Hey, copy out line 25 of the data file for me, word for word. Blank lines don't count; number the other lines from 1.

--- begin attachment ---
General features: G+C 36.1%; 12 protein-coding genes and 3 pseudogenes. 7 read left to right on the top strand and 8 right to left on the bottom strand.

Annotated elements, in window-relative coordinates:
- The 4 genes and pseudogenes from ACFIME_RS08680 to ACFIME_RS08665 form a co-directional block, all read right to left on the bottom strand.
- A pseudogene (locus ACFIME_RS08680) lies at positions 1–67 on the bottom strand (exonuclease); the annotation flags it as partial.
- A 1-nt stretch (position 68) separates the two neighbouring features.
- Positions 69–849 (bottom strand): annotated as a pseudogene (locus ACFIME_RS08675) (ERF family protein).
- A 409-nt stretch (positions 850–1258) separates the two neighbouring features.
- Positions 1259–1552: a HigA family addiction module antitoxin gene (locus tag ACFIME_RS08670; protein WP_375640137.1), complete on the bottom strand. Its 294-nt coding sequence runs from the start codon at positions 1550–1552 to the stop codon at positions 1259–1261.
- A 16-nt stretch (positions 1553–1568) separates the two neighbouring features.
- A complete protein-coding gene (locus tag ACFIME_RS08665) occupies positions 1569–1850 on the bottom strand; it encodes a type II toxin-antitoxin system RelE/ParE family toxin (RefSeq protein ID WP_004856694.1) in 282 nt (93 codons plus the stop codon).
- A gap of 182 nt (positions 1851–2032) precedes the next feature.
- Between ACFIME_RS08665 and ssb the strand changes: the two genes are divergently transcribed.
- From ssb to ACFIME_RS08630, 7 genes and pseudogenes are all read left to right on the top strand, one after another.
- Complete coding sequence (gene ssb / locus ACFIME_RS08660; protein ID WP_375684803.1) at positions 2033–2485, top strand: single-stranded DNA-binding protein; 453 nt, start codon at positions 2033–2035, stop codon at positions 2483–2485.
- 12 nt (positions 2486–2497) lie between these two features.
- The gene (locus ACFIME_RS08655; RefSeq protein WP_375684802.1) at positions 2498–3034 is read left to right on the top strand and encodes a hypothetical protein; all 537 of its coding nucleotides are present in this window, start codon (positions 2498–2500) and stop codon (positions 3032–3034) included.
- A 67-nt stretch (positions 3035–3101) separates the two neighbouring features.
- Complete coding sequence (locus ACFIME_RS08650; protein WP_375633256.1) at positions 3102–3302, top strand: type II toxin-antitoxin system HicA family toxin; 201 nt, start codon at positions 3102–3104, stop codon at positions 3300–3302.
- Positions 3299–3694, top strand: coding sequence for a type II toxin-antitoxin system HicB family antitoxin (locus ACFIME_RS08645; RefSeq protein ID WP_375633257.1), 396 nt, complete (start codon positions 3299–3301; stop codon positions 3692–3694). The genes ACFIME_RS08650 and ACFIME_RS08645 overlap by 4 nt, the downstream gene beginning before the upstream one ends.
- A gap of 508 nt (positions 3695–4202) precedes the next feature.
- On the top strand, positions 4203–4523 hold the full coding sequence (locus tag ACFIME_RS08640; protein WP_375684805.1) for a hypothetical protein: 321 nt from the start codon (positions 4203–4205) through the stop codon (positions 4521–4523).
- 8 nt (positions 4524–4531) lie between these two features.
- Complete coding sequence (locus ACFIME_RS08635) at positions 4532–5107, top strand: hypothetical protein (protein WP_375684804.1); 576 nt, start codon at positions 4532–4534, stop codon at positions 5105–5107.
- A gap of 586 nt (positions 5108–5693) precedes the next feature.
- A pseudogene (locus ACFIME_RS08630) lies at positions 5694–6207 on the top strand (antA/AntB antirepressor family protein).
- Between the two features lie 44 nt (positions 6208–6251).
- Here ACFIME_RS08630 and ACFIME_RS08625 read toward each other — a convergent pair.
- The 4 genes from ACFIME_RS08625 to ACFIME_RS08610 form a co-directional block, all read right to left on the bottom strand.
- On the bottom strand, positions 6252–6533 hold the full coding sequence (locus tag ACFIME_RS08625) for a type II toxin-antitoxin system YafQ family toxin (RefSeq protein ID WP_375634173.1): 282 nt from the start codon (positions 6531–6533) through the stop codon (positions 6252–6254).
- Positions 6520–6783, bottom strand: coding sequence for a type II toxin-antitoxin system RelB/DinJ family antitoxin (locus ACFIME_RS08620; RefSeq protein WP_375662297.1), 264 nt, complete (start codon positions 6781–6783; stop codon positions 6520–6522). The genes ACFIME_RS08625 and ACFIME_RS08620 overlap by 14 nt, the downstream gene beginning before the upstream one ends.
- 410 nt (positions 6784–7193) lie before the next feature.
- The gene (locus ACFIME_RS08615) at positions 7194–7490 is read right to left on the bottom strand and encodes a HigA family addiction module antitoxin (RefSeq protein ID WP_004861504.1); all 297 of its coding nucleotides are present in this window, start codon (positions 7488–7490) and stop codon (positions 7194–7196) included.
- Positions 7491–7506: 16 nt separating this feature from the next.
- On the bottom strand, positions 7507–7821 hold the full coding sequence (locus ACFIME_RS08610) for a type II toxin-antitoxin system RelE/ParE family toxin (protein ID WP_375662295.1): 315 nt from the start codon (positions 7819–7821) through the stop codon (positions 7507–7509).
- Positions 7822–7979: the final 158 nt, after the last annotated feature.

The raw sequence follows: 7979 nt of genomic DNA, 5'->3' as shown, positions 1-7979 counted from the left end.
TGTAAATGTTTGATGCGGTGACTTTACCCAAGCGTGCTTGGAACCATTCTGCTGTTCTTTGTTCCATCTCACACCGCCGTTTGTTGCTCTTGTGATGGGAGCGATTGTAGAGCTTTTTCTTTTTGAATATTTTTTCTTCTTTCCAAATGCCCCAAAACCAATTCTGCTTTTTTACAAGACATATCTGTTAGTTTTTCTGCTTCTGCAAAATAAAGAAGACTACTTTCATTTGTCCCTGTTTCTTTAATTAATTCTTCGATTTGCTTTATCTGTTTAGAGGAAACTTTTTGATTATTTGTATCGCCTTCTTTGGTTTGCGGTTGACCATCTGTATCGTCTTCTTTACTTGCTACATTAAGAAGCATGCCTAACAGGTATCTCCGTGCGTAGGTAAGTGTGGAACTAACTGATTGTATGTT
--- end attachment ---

- A pseudogene (locus ACFIME_RS08630) lies at positions 5694–6207 on the top strand (antA/AntB antirepressor family protein).